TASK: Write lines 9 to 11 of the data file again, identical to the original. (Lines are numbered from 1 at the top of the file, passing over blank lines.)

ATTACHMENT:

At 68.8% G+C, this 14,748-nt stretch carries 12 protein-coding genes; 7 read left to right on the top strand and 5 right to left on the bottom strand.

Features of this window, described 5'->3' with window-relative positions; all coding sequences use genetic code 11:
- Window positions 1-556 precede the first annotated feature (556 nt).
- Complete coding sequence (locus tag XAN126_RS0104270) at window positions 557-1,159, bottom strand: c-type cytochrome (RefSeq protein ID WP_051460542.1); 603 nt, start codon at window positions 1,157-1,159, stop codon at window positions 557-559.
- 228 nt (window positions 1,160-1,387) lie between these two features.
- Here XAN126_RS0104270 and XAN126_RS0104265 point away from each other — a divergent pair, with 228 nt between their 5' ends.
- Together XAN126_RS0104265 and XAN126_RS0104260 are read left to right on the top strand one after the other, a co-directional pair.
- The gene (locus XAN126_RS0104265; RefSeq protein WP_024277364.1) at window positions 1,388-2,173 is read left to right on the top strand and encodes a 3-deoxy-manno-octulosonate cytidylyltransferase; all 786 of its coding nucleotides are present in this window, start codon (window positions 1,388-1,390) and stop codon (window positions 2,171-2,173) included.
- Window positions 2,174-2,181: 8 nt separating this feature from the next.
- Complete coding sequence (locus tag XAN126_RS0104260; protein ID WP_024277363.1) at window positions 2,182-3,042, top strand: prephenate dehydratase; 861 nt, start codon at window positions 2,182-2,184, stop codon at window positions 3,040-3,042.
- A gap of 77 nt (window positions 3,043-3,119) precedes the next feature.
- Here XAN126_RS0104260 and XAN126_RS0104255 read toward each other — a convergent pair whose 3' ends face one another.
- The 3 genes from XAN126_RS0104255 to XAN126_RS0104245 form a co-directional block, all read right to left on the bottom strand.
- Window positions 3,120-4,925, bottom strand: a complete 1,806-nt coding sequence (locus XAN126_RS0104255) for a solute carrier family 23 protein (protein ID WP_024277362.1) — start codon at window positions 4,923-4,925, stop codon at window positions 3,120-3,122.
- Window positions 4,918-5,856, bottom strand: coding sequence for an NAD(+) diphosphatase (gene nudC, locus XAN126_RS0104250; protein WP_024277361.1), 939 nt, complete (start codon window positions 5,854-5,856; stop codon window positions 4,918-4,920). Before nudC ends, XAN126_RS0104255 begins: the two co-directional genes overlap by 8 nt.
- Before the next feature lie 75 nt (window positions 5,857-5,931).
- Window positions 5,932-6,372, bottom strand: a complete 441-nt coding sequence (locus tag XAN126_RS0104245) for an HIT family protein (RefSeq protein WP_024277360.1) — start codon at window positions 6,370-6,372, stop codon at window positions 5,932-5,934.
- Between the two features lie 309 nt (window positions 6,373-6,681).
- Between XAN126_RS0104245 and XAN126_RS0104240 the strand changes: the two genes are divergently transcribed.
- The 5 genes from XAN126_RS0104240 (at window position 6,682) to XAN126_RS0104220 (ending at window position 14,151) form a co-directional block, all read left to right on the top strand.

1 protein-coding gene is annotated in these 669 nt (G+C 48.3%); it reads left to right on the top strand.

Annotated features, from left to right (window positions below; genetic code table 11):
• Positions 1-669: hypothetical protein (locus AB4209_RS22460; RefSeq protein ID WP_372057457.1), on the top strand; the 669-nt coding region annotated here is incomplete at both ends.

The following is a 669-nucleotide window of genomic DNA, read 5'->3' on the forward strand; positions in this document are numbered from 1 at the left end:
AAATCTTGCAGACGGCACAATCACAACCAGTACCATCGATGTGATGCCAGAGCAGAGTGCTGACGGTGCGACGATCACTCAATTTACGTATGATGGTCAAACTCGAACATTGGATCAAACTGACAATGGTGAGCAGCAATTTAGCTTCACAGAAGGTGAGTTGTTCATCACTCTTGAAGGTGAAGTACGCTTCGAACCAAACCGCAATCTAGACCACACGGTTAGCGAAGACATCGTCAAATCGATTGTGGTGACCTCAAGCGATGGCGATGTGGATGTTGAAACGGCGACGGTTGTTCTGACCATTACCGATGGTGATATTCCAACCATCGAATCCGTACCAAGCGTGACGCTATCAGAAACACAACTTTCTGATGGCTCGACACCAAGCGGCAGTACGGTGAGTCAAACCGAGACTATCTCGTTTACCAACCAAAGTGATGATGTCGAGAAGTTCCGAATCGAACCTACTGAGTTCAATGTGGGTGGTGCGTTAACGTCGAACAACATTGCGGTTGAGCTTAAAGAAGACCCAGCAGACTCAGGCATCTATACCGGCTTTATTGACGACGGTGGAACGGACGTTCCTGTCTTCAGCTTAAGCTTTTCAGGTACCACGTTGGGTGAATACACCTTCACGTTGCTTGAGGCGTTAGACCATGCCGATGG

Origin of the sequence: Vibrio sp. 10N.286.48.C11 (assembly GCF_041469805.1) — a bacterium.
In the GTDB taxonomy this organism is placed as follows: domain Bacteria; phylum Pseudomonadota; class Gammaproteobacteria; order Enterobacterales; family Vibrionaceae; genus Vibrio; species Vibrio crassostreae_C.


- Window positions 2,174-2,181: 8 nt separating this feature from the next.
- Complete coding sequence (locus tag XAN126_RS0104260; protein ID WP_024277363.1) at window positions 2,182-3,042, top strand: prephenate dehydratase; 861 nt, start codon at window positions 2,182-2,184, stop codon at window positions 3,040-3,042.
- A gap of 77 nt (window positions 3,043-3,119) precedes the next feature.